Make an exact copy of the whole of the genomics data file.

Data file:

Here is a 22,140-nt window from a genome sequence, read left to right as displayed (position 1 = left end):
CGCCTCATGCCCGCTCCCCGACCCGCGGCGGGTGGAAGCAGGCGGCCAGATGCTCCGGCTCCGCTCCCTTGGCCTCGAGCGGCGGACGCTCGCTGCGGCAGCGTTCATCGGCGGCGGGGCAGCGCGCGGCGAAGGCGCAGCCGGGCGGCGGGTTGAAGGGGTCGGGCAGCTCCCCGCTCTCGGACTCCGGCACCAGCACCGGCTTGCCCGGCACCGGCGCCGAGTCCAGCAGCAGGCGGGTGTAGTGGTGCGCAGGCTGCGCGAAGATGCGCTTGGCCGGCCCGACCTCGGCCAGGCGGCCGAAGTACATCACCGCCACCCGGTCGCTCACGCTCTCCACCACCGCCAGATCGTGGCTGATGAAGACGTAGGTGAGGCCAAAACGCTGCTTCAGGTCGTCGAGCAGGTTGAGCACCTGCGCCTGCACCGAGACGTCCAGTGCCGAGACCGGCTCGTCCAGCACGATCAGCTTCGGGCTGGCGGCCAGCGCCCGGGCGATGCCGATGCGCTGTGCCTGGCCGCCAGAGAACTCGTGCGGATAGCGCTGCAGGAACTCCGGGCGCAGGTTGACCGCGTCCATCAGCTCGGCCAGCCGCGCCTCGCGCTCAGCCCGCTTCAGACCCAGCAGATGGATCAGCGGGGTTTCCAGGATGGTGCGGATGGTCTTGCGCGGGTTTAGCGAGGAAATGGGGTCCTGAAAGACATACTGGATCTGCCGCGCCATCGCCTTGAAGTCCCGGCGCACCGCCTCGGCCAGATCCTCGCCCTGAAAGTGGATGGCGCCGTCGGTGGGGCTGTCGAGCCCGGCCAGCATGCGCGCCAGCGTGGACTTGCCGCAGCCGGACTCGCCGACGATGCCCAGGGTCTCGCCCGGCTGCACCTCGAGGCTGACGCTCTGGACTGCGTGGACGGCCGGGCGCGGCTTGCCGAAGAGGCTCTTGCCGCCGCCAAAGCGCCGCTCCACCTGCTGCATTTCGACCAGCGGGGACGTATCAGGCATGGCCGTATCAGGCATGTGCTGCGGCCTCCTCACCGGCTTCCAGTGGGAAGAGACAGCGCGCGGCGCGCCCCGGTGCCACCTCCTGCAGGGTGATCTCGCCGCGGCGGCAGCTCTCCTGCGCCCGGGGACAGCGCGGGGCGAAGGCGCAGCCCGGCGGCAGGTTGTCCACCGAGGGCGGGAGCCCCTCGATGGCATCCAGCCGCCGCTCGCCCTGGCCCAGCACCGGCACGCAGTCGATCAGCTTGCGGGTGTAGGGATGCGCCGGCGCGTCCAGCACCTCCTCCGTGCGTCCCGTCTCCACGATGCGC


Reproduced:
Here is a 22,140-nt window from a genome sequence, read left to right as displayed (position 1 = left end):
CGCCTCATGCCCGCTCCCCGACCCGCGGCGGGTGGAAGCAGGCGGCCAGATGCTCCGGCTCCGCTCCCTTGGCCTCGAGCGGCGGACGCTCGCTGCGGCAGCGTTCATCGGCGGCGGGGCAGCGCGCGGCGAAGGCGCAGCCGGGCGGCGGGTTGAAGGGGTCGGGCAGCTCCCCGCTCTCGGACTCCGGCACCAGCACCGGCTTGCCCGGCACCGGCGCCGAGTCCAGCAGCAGGCGGGTGTAGTGGTGCGCAGGCTGCGCGAAGATGCGCTTGGCCGGCCCGACCTCGGCCAGGCGGCCGAAGTACATCACCGCCACCCGGTCGCTCACGCTCTCCACCACCGCCAGATCGTGGCTGATGAAGACGTAGGTGAGGCCAAAACGCTGCTTCAGGTCGTCGAGCAGGTTGAGCACCTGCGCCTGCACCGAGACGTCCAGTGCCGAGACCGGCTCGTCCAGCACGATCAGCTTCGGGCTGGCGGCCAGCGCCCGGGCGATGCCGATGCGCTGTGCCTGGCCGCCAGAGAACTCGTGCGGATAGCGCTGCAGGAACTCCGGGCGCAGGTTGACCGCGTCCATCAGCTCGGCCAGCCGCGCCTCGCGCTCAGCCCGCTTCAGACCCAGCAGATGGATCAGCGGGGTTTCCAGGATGGTGCGGATGGTCTTGCGCGGGTTTAGCGAGGAAATGGGGTCCTGAAAGACATACTGGATCTGCCGCGCCATCGCCTTGAAGTCCCGGCGCACCGCCTCGGCCAGATCCTCGCCCTGAAAGTGGATGGCGCCGTCGGTGGGGCTGTCGAGCCCGGCCAGCATGCGCGCCAGCGTGGACTTGCCGCAGCCGGACTCGCCGACGATGCCCAGGGTCTCGCCCGGCTGCACCTCGAGGCTGACGCTCTGGACTGCGTGGACGGCCGGGCGCGGCTTGCCGAAGAGGCTCTTGCCGCCGCCAAAGCGCCGCTCCACCTGCTGCATTTCGACCAGCGGGGACGTATCAGGCATGGCCGTATCAGGCATGTGCTGCGGCCTCCTCACCGGCTTCCAGTGGGAAGAGACAGCGCGCGGCGCGCCCCGGTGCCACCTCCTGCAGGGTGATCTCGCCGCGGCGGCAGCTCTCCTGCGCCCGGGGACAGCGCGGGGCGAAGGCGCAGCCCGGCGGCAGGTTGTCCACCGAGGGCGGGAGCCCCTCGATGGCATCCAGCCGCCGCTCGCCCTGGCCCAGCACCGGCACGCAGTCGATCAGCTTGCGGGTGTAGGGATGCGCCGGCGCGTCCAGCACCTCCTCCGTGCGTCCCGTCTCCACGATGCGC